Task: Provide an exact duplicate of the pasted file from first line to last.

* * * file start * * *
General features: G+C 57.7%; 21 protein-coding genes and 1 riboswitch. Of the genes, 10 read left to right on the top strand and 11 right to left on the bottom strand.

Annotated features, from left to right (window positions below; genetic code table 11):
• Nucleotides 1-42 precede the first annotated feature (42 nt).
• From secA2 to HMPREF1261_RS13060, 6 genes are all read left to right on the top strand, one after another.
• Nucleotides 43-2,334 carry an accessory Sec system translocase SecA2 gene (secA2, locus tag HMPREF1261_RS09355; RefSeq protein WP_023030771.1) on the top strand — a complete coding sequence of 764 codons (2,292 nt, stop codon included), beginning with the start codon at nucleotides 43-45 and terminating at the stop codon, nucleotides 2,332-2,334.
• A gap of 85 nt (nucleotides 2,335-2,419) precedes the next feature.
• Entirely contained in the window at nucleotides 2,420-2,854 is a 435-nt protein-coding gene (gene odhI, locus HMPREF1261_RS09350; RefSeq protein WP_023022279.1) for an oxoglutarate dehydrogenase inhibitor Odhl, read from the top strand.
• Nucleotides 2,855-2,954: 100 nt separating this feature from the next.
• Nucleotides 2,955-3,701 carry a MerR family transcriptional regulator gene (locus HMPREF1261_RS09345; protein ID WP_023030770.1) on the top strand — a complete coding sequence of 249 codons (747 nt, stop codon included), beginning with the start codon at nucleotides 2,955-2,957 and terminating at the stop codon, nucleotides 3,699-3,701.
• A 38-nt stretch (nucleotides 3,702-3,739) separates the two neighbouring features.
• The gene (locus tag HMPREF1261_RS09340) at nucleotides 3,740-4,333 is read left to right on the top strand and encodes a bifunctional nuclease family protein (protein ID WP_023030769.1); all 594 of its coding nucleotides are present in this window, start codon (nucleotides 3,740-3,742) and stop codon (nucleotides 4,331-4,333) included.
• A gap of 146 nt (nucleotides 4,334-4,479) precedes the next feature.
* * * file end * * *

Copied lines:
General features: G+C 57.7%; 21 protein-coding genes and 1 riboswitch. Of the genes, 10 read left to right on the top strand and 11 right to left on the bottom strand.

Annotated features, from left to right (window positions below; genetic code table 11):
• Nucleotides 1-42 precede the first annotated feature (42 nt).
• From secA2 to HMPREF1261_RS13060, 6 genes are all read left to right on the top strand, one after another.
• Nucleotides 43-2,334 carry an accessory Sec system translocase SecA2 gene (secA2, locus tag HMPREF1261_RS09355; RefSeq protein WP_023030771.1) on the top strand — a complete coding sequence of 764 codons (2,292 nt, stop codon included), beginning with the start codon at nucleotides 43-45 and terminating at the stop codon, nucleotides 2,332-2,334.
• A gap of 85 nt (nucleotides 2,335-2,419) precedes the next feature.
• Entirely contained in the window at nucleotides 2,420-2,854 is a 435-nt protein-coding gene (gene odhI, locus HMPREF1261_RS09350; RefSeq protein WP_023022279.1) for an oxoglutarate dehydrogenase inhibitor Odhl, read from the top strand.
• Nucleotides 2,855-2,954: 100 nt separating this feature from the next.
• Nucleotides 2,955-3,701 carry a MerR family transcriptional regulator gene (locus HMPREF1261_RS09345; protein ID WP_023030770.1) on the top strand — a complete coding sequence of 249 codons (747 nt, stop codon included), beginning with the start codon at nucleotides 2,955-2,957 and terminating at the stop codon, nucleotides 3,699-3,701.
• A 38-nt stretch (nucleotides 3,702-3,739) separates the two neighbouring features.
• The gene (locus tag HMPREF1261_RS09340) at nucleotides 3,740-4,333 is read left to right on the top strand and encodes a bifunctional nuclease family protein (protein ID WP_023030769.1); all 594 of its coding nucleotides are present in this window, start codon (nucleotides 3,740-3,742) and stop codon (nucleotides 4,331-4,333) included.
• A gap of 146 nt (nucleotides 4,334-4,479) precedes the next feature.